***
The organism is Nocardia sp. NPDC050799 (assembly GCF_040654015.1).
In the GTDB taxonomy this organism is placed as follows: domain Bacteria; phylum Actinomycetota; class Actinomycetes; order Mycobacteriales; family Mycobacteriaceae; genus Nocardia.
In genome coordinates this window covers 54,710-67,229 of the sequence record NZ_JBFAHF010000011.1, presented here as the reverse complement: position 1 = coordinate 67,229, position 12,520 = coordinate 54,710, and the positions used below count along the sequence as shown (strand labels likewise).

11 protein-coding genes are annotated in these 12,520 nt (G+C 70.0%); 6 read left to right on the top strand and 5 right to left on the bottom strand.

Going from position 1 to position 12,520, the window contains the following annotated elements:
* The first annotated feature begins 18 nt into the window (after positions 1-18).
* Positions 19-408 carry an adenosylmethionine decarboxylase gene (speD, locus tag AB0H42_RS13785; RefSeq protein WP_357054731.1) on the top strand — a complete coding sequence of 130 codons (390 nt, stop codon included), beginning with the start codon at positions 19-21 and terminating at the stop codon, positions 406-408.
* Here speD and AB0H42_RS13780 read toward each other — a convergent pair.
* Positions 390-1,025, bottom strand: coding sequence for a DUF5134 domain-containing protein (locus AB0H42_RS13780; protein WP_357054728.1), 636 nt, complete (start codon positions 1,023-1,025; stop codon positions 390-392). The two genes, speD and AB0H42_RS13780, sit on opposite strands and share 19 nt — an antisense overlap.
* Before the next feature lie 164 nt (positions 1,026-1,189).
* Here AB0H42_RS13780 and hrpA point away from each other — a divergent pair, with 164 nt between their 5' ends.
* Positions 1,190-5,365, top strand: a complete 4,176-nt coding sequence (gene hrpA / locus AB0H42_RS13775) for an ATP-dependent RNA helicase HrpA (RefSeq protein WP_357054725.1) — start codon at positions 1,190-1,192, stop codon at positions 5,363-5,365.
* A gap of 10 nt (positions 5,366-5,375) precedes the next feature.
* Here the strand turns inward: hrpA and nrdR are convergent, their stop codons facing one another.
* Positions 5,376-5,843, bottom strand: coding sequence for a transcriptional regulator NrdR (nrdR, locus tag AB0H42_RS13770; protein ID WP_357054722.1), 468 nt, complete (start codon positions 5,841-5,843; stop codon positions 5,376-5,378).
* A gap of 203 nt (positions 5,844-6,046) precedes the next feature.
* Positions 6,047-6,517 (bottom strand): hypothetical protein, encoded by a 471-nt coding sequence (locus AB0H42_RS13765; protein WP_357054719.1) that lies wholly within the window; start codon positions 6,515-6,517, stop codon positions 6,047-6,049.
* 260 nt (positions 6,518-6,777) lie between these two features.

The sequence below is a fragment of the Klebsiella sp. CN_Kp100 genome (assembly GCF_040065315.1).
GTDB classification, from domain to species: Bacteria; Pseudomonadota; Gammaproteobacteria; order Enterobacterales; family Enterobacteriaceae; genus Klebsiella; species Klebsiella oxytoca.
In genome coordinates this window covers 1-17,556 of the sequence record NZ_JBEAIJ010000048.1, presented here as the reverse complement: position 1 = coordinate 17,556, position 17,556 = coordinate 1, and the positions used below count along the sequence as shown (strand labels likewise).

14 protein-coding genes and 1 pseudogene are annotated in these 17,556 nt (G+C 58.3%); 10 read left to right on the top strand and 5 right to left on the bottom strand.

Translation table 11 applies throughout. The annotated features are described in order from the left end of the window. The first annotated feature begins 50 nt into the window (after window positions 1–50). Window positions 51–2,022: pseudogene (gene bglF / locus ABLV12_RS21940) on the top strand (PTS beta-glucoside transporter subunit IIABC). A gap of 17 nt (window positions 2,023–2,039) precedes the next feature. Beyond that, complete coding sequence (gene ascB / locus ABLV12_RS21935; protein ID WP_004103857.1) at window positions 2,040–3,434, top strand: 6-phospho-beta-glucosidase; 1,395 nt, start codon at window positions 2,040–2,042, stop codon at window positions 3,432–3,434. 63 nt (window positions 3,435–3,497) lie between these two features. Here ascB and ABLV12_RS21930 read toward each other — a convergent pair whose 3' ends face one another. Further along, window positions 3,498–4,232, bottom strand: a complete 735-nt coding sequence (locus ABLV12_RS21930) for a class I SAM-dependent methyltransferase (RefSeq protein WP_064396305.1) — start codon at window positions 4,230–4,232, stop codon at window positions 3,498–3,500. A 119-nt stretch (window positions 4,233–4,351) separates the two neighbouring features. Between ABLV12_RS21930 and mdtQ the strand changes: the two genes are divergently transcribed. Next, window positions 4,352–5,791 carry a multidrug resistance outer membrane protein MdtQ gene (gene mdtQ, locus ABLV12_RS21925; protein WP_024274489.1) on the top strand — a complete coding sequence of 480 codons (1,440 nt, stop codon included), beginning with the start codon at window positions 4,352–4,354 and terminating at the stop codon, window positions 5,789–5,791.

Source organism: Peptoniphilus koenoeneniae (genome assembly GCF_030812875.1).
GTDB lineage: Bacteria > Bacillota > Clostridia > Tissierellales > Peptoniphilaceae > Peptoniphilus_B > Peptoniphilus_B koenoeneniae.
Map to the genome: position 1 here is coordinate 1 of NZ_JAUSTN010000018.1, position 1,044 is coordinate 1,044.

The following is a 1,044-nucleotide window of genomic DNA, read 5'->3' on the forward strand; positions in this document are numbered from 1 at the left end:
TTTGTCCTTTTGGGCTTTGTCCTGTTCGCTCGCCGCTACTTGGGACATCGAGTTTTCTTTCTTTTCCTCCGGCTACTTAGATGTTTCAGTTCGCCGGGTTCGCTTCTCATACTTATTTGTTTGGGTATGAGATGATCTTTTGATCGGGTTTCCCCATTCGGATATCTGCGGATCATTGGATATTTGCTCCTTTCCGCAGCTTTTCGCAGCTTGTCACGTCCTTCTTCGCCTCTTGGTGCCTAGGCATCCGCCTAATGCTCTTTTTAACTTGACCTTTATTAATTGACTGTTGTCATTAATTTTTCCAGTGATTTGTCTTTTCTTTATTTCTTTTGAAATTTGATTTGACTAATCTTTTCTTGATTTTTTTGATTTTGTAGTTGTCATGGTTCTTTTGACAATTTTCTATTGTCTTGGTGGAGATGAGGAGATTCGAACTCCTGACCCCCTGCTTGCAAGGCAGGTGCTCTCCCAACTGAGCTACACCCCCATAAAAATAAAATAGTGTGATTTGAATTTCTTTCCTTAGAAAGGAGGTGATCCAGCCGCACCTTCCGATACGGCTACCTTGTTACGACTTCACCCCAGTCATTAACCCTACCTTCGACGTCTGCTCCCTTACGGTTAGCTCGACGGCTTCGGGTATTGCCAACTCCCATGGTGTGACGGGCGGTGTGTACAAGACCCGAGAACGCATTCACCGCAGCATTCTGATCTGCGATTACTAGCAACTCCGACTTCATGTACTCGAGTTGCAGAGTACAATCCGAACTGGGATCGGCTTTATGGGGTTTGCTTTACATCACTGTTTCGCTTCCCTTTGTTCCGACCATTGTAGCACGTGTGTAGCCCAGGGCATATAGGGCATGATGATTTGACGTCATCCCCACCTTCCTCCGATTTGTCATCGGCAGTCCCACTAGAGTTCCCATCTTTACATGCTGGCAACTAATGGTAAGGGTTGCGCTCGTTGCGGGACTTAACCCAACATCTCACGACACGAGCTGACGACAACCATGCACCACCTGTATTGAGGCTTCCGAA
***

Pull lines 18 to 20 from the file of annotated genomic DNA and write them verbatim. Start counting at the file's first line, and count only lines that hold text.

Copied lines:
* 260 nt (positions 6,518-6,777) lie between these two features.

The sequence below is a fragment of the Klebsiella sp. CN_Kp100 genome (assembly GCF_040065315.1).
GTDB classification, from domain to species: Bacteria; Pseudomonadota; Gammaproteobacteria; order Enterobacterales; family Enterobacteriaceae; genus Klebsiella; species Klebsiella oxytoca.